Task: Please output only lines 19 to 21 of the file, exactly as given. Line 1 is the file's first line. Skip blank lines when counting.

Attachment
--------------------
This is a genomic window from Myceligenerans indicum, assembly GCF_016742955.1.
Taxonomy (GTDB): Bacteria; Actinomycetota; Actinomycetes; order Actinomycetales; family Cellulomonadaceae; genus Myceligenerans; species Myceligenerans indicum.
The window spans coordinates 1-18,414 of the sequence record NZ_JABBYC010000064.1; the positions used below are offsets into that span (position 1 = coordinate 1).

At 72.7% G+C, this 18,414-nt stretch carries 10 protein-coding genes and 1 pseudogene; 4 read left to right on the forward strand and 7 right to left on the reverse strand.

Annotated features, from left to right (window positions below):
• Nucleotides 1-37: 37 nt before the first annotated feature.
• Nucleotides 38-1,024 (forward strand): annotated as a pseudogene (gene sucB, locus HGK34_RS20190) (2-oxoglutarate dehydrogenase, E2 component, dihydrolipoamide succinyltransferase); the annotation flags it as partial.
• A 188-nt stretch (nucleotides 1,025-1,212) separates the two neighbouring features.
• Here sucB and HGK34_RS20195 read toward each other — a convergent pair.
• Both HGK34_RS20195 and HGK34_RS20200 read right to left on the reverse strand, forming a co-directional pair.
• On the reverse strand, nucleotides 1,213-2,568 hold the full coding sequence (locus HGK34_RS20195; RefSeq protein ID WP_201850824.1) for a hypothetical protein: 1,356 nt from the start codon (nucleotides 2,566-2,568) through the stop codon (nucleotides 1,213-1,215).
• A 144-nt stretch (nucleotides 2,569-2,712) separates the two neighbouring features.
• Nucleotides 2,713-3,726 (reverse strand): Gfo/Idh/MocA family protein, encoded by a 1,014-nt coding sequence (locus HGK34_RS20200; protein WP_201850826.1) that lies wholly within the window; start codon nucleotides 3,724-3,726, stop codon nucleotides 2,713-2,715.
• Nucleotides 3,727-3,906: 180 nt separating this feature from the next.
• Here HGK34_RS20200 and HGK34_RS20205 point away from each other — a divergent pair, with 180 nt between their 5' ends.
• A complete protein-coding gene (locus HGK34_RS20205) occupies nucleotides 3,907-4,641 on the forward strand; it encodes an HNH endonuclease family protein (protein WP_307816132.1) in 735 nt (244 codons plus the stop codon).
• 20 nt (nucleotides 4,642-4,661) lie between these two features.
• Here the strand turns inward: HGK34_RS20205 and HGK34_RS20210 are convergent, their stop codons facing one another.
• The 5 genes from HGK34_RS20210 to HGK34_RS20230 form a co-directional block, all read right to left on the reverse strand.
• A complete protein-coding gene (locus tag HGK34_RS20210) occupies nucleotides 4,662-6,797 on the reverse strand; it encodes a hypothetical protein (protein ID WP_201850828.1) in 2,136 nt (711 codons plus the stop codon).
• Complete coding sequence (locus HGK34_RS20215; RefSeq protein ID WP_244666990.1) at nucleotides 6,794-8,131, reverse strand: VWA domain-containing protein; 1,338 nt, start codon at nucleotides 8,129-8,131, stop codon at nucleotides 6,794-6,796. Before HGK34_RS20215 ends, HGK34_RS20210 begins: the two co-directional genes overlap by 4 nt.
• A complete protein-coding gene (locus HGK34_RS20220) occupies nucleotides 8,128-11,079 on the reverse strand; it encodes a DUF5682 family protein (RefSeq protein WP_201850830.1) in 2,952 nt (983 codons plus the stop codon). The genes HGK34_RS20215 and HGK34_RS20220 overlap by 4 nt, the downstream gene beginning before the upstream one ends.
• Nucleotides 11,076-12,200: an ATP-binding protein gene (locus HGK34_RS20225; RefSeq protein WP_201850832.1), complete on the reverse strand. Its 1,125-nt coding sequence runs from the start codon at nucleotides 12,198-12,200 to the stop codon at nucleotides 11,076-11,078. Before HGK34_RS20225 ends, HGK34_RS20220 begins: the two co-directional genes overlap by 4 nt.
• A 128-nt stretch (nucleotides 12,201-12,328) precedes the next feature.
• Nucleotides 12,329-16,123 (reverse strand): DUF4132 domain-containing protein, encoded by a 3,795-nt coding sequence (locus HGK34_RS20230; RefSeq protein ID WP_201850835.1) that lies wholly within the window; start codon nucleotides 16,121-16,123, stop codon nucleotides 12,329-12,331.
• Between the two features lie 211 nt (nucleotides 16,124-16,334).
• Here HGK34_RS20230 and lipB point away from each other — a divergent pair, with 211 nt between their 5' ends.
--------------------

• The 5 genes from HGK34_RS20210 to HGK34_RS20230 form a co-directional block, all read right to left on the reverse strand.
• A complete protein-coding gene (locus tag HGK34_RS20210) occupies nucleotides 4,662-6,797 on the reverse strand; it encodes a hypothetical protein (protein ID WP_201850828.1) in 2,136 nt (711 codons plus the stop codon).
• Complete coding sequence (locus HGK34_RS20215; RefSeq protein ID WP_244666990.1) at nucleotides 6,794-8,131, reverse strand: VWA domain-containing protein; 1,338 nt, start codon at nucleotides 8,129-8,131, stop codon at nucleotides 6,794-6,796. Before HGK34_RS20215 ends, HGK34_RS20210 begins: the two co-directional genes overlap by 4 nt.